You’ve listed the most of reasons for I don’t want Twitter! I’m fearful at the thought that this can be the future of fandoms, and forums and journals can be forgotten.
You’ve mentioned interesting things about researches, have you any links at hand? I’d read it greedily.
I agree so much about paying for typos – and last month I paid for a corrupted file…
And yes, I prefer proper long conversations, or the possibility of them, and I like to read long posts!
I get a lot of my information from a magazine (print version) I subscribe to and then follow up links they give so I don’t have anything to hand but they have a web presence, too – https://www.writers-online.co.uk/ – if you can access that, and they often give news of surveys, research, etc.
Smashwords must have been reading my blog – ten minutes ago they emailed to say I had made one sale. So I suppose I ought to do the tax forms… though they won’t pay me till I earn $10 and even then they won’t pay for about two months so there’s no hurry!
Congratulations, hopefully it’s only the beginning!
Heh, yes, Internet companies and their wilingness for paying… I had considered once selling stock pictures via sites like Fotolia, but I read their commission rules for contributors and I was “Are you bloody kidding me???”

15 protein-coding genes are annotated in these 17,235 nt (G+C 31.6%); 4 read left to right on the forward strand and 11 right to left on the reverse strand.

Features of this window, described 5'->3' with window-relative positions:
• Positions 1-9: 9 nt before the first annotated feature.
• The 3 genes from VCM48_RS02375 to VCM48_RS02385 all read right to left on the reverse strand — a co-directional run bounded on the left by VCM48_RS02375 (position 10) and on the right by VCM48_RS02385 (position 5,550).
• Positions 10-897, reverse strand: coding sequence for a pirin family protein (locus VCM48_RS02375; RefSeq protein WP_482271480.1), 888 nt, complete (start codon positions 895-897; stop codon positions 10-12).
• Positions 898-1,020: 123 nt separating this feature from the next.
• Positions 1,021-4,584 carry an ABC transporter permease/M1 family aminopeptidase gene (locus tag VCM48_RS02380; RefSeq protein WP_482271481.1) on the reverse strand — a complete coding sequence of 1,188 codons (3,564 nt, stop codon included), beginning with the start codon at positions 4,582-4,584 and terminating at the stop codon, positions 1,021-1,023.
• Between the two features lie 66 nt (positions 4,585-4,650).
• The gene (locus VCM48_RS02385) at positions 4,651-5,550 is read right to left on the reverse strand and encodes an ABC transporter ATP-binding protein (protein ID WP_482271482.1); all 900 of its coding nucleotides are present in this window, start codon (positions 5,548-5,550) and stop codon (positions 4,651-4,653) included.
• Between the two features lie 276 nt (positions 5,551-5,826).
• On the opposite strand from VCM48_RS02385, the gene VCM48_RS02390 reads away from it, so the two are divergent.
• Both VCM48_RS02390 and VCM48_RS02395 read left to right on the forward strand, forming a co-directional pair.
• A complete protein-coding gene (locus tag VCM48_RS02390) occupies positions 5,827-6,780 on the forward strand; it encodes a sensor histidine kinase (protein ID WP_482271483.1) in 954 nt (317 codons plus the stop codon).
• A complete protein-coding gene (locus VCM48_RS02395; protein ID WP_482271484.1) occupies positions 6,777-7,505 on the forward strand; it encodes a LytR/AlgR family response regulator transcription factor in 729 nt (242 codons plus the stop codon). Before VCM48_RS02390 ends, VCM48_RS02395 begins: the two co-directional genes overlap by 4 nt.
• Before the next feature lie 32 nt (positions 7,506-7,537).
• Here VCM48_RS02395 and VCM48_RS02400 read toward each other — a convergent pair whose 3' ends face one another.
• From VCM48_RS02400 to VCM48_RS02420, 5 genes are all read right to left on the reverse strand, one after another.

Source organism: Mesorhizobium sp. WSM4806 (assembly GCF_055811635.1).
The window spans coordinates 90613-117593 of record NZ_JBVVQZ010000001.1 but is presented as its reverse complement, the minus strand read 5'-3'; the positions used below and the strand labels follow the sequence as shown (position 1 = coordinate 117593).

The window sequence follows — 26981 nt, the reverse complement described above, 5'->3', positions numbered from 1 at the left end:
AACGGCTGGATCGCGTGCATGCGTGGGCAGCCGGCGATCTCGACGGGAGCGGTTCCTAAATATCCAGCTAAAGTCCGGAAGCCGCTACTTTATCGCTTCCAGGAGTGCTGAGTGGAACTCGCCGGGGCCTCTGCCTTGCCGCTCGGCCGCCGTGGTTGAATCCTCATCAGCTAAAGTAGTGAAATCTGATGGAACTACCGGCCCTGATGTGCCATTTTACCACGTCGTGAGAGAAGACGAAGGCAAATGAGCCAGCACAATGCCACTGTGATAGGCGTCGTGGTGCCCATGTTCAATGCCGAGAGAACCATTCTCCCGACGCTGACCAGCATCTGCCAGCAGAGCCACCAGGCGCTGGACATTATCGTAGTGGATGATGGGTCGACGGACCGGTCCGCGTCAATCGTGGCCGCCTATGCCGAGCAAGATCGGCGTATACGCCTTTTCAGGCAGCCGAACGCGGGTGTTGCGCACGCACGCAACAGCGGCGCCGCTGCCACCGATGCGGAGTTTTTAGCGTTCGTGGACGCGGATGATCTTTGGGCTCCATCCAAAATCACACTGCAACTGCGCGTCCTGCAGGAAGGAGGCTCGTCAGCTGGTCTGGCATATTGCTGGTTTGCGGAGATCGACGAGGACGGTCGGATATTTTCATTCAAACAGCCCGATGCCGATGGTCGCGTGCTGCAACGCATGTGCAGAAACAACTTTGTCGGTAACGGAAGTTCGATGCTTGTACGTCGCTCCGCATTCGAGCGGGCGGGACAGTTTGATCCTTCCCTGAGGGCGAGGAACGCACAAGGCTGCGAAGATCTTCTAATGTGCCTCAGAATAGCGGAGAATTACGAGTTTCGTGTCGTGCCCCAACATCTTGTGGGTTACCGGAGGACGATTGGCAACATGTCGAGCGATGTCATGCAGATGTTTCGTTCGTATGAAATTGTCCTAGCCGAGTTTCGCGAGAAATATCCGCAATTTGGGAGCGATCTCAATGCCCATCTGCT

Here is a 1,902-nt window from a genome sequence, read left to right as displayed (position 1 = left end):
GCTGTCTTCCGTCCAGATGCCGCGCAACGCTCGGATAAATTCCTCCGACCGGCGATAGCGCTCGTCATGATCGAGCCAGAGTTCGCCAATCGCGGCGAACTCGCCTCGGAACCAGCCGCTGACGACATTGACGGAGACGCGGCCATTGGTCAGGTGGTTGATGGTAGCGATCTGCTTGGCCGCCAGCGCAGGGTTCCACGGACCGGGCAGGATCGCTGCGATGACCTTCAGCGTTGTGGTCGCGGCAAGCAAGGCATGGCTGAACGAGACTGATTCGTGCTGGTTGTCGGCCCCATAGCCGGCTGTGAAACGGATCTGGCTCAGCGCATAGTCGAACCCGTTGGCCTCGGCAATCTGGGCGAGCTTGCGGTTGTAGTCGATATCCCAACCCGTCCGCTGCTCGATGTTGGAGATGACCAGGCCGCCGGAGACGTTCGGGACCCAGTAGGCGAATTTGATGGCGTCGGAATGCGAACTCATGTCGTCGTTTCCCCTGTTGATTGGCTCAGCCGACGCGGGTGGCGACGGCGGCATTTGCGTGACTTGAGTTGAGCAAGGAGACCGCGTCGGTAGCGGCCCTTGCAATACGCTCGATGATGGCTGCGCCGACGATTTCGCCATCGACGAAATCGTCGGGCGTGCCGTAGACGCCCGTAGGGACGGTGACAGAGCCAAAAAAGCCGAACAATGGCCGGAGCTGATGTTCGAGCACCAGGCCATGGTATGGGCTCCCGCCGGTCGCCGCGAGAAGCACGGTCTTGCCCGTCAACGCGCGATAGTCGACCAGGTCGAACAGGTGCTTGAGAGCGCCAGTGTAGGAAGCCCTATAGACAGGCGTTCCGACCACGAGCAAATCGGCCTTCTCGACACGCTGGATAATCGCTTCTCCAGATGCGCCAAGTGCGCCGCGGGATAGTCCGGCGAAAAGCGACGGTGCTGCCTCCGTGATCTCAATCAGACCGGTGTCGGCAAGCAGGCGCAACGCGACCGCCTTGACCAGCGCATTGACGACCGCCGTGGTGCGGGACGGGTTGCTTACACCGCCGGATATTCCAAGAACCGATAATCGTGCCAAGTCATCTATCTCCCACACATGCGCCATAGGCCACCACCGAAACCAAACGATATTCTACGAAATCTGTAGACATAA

I believe Amazon generates more sales than Smashwords so maybe I will end up selling three books…
The percentages are much better than from publishers. I should do a post about it. I think I’ve got my head round most of the information! And no, photographers don’t get good rates or good rules!! Some of your nature photographs are exquisite – they deserve to be more widely seen and appreciated.
Ah, procrastination, I know the feeling well – it’s one of my most popular pastimes! Glad to hear that Silkskin has had a buyer, I imagine it’s like that after the first initial ‘free’ downloads, things would slow down a bit. I agree you do need to get more work up there so that the people who did download the free version have something else to come back to. Don’t envy you the form filling out though! It sounds both horrendous and time consuming.
I spent a bit of time working out the tax thing after I’d posted this. You have to have a copy of your passport certified by a notary… As this costs money, I did some maths and it seems it wouldn’t be worth bothering to get an exemption from US tax until I’d sold more than 80 copies – that’s 80 from Smashwords and 80 from Amazon because you need a separate exemption certificate for each. So there isn’t exactly any hurry…